Topics: Affix, Morpheme, Bound morpheme Pages: 5 (1568 words) Published: September 30, 2013


This paper is submitted to fulfill the assignment of English Morphology Guided by Hendrikus S.pd

Arranged by:
Name : Ropinus2.01.11.0246
Class : Bahasa Inggris-3

This paper explains of morphemes in studying English. In studying English, we must learn the grammatical structure of that language. The grammatical structure of English is very different from the grammatical structure of our language. In addition, the morphological process in English is also very important how to know well about morphemes. The people who are learning English need to know the English grammar and the English morphological process clearly.

Language consists of two aspects namely form and meaning. In relation to meaning, the smallest meaningful unit in language is morpheme. Morpheme is defined as the smallest meaningful unit of a language (Lim Kiat Boey, 1975 : 37). Words are made up of morphemes. The word teachers, for example, consists of three meaningful units or morphemes, teach, –er, and –s. The morpheme teach forming the word teachers has the lexical meaning; the morpheme –er means the doer of teaching; the morpheme –s has plural meaning. We can identify the meaning of the morpheme teach although it stands alone but we cannot identify the meaning of morphemes –er and –s in isolation. We can identify the meaning of the morpheme –er and –s after they combine to the morpheme teach. The morphemes such as teach, book, go, and good which can meaningfully stand alone are called free morphemes while the morphemes such as –er and –s, which cannot meaningfully stand alone are called bound morphemes. Bound morphemes must be attached to free morphemes. Bound morphemes are also called affixes which can be classified into prefix, infix, and suffix. English only has two kinds of bound morphemes namely prefixes and suffixes. There are not infixes in English. Bound morphemes are classified into two namely derivational and inflectional morphemes. A morpheme is the smallest linguistic unit that can have meaning assigned to it. A free morpheme is a small linguistic unit with meaning assigned to it (i.e. a morpheme) that can exist on its own e.g. time, llama, bed. A bound morpheme is a small linguistic unit with meaning assigned to it (i.e. a morpheme) that cannot exist on its own e.g. -ed, -s, -ing, -er, -en. An inflectional morpheme is a morpheme that is used to inflect a word. e.g. white can be inflected with the morphemes -r (whiter) and -est (whitest). A derivational morpheme is a morpheme that is used to create derivations of words. e.g. white can form the derivation whiten by adding the -n morpheme. (An inflection is when a word changes but is still the same type of word - white, whiter and whitest are all adjectives - and a derivation is when the word becomes a different type of word - white is an adjective and whiten is a verb.)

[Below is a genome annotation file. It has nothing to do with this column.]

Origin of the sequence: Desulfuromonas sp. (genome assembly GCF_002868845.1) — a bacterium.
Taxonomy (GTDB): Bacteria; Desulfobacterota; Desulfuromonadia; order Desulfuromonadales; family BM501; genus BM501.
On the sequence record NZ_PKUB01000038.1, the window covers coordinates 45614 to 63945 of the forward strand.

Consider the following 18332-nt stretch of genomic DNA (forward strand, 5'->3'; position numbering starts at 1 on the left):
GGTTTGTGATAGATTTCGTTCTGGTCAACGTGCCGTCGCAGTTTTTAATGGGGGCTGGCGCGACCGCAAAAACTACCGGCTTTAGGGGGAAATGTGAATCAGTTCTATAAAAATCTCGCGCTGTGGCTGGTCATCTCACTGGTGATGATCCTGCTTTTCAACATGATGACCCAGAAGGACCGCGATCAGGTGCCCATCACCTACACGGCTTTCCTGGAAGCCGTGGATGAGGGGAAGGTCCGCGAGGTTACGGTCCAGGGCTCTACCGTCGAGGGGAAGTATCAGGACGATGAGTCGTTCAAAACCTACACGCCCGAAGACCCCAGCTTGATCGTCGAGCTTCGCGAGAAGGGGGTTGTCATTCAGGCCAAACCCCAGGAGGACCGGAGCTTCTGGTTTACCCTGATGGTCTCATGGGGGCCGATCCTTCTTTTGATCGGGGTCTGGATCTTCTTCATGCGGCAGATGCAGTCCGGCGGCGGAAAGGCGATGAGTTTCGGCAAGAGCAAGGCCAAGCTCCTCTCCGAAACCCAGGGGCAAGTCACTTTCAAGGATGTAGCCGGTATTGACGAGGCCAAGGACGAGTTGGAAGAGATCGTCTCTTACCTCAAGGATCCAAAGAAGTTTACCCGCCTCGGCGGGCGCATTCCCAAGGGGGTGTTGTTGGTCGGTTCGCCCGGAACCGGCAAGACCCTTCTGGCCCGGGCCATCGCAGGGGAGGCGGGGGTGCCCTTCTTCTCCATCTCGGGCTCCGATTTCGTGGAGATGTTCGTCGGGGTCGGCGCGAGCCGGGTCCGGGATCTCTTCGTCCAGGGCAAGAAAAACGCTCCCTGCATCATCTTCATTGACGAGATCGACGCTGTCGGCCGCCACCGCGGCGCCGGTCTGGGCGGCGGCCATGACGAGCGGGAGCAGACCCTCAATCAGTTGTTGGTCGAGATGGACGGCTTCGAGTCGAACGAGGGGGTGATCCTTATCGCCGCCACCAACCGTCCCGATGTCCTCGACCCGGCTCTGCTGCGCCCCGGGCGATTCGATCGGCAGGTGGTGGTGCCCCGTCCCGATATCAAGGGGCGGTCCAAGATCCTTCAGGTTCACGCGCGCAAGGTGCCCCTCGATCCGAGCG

1. Definiton of Bound Morphemes
In morphology, a bound morpheme is a morpheme that only appears as part of a larger word; a free or unbound morpheme is one that can stand alone. A bound morpheme is also known as a bound form, and similarly a free morpheme is a free form. Affixes are always bound in English, although languages such as Arabic have forms which sometimes affix to words and sometimes can stand alone. English language affixes are almost exclusively prefixes or suffixes. E.g., pre- in "prefix" and -ment in "shipment". Affixes may be inflectional, indicating how a certain word relates to other words in a larger phrase, or derivational, changing either the part of speech or the actual meaning of a word. Many roots are free morphemes, e.g., ship- in "shipment", while others are bound. Roots normally carry lexical meaning. Words like chairman that contain two free morphemes (chair and man) are referred to...

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Richards, J. C., Platt, J., and Platt, H. 1992. Longman Dictionary of Language Teaching and
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